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“It’s quite clear that the current Canadian government does not want to annoy the U.S. government on this issue and will not give any ground,” said Michael Byers, a professor of politics and international law at the University of British Columbia.
During the Vietnam War, the Liberal prime minister, Pierre Elliott Trudeau, welcomed American deserters and draft dodgers, declaring that Canada “should be a refuge from militarism.” Americans who arrived were generally able to obtain legal immigrant status simply by applying at the border, or even after they entered Canada.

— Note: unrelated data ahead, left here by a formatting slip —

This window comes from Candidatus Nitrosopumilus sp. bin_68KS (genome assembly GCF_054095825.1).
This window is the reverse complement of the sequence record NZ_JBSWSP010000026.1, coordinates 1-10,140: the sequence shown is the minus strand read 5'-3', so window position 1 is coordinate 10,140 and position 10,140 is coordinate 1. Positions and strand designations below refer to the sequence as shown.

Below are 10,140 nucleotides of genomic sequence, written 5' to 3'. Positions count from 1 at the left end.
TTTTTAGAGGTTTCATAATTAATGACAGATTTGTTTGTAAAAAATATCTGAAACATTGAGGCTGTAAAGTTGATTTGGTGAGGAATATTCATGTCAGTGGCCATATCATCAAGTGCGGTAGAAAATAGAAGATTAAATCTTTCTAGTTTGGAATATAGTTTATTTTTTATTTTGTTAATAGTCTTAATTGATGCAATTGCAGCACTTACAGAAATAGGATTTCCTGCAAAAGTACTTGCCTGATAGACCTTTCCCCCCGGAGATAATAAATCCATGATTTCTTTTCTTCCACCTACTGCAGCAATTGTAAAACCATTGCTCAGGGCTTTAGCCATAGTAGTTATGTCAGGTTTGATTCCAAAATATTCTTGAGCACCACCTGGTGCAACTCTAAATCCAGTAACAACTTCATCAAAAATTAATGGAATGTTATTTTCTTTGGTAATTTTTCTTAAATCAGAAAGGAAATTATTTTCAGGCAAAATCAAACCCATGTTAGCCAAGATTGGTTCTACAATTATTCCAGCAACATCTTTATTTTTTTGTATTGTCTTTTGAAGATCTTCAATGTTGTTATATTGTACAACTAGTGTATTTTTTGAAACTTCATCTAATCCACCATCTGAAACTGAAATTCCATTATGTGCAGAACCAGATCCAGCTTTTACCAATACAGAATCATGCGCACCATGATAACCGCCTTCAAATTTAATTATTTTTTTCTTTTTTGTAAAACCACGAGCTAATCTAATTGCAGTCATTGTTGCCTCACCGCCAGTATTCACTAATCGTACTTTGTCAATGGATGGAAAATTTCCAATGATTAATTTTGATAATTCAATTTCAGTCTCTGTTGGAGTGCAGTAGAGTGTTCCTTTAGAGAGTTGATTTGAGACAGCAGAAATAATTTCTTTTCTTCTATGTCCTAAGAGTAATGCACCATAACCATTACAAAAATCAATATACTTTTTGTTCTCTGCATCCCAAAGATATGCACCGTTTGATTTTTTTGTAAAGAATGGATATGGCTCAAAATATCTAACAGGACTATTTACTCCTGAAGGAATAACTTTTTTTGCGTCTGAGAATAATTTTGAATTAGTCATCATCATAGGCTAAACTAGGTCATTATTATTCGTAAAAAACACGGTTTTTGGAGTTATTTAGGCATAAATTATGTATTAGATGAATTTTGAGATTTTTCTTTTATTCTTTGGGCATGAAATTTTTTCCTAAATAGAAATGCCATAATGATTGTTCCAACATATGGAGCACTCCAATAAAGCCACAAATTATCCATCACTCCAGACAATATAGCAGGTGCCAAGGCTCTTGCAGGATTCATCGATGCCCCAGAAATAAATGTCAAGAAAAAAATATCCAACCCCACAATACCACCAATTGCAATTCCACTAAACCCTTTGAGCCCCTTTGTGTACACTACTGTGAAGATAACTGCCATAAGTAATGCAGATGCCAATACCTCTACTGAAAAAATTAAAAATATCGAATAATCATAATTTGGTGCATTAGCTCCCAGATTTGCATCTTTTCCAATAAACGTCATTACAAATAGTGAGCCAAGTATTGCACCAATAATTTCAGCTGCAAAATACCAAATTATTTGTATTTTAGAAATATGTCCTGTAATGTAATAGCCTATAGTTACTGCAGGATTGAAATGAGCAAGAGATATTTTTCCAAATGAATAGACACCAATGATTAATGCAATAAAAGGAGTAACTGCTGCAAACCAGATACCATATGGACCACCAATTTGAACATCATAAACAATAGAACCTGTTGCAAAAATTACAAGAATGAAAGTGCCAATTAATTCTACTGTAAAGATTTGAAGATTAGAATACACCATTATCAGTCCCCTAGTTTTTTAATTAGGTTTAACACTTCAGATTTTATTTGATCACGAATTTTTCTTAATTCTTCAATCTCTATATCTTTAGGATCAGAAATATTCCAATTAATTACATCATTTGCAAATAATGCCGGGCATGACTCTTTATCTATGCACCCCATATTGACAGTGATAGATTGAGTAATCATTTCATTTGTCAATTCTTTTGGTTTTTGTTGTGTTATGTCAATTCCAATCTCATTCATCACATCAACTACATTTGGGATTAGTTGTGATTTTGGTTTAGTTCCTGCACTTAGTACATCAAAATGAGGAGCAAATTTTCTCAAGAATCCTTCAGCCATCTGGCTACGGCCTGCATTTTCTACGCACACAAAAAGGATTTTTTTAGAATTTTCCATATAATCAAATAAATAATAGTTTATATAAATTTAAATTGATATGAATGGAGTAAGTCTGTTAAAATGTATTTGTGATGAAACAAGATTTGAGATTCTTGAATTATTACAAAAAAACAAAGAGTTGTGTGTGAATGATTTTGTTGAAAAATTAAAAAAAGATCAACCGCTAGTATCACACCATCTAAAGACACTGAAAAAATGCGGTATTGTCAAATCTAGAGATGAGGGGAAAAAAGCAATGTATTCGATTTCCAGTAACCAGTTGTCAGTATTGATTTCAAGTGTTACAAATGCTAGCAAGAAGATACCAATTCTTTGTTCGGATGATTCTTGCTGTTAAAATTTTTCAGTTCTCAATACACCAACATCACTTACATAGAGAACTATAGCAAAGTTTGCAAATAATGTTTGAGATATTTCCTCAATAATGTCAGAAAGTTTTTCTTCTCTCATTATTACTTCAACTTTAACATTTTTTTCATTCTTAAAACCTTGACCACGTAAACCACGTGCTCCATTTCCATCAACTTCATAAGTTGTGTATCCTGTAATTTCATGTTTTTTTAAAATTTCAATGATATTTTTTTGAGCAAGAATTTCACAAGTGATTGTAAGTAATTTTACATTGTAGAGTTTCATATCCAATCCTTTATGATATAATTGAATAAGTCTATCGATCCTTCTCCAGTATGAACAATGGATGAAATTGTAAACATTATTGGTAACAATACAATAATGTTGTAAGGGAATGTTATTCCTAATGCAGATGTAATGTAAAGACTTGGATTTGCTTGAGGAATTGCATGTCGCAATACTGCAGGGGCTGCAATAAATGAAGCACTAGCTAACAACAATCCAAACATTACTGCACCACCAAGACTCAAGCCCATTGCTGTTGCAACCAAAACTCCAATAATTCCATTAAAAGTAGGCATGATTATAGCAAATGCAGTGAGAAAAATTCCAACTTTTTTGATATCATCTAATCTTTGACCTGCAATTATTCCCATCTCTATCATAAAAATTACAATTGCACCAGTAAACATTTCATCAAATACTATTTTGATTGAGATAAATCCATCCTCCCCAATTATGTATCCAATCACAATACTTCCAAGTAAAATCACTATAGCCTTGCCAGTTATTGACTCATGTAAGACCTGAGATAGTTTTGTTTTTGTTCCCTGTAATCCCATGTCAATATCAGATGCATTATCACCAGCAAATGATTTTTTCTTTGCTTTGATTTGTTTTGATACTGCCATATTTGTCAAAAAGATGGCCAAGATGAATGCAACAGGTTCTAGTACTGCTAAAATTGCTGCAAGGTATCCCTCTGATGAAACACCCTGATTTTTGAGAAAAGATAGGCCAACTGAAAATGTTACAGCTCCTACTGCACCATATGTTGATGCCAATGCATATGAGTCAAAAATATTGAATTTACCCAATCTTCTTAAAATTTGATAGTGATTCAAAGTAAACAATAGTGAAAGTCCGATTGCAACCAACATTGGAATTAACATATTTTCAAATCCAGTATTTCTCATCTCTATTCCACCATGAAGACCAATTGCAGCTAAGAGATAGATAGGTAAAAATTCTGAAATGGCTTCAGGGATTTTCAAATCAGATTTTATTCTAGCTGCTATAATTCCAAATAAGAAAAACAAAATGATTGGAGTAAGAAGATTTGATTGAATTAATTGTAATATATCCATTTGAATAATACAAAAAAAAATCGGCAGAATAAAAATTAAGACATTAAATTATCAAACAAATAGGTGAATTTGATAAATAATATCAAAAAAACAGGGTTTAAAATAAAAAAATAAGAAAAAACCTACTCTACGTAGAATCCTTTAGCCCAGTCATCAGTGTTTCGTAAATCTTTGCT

But while the current Conservative government of Prime Minister Stephen Harper has not backed the Iraq war, it has shown little sympathy for American deserters. During a recent parliamentary debate, Laurie Hawn, a Conservative from Alberta, asked, “Why do they not fight it within their own legal system instead of being faux refugees in Canada?”
No American deserter of the Iraq war has been deported by the Canadian government, but that is not for lack of effort. Immigration authorities have ordered about nine deserters to leave Canada, leading to public battles in the courts.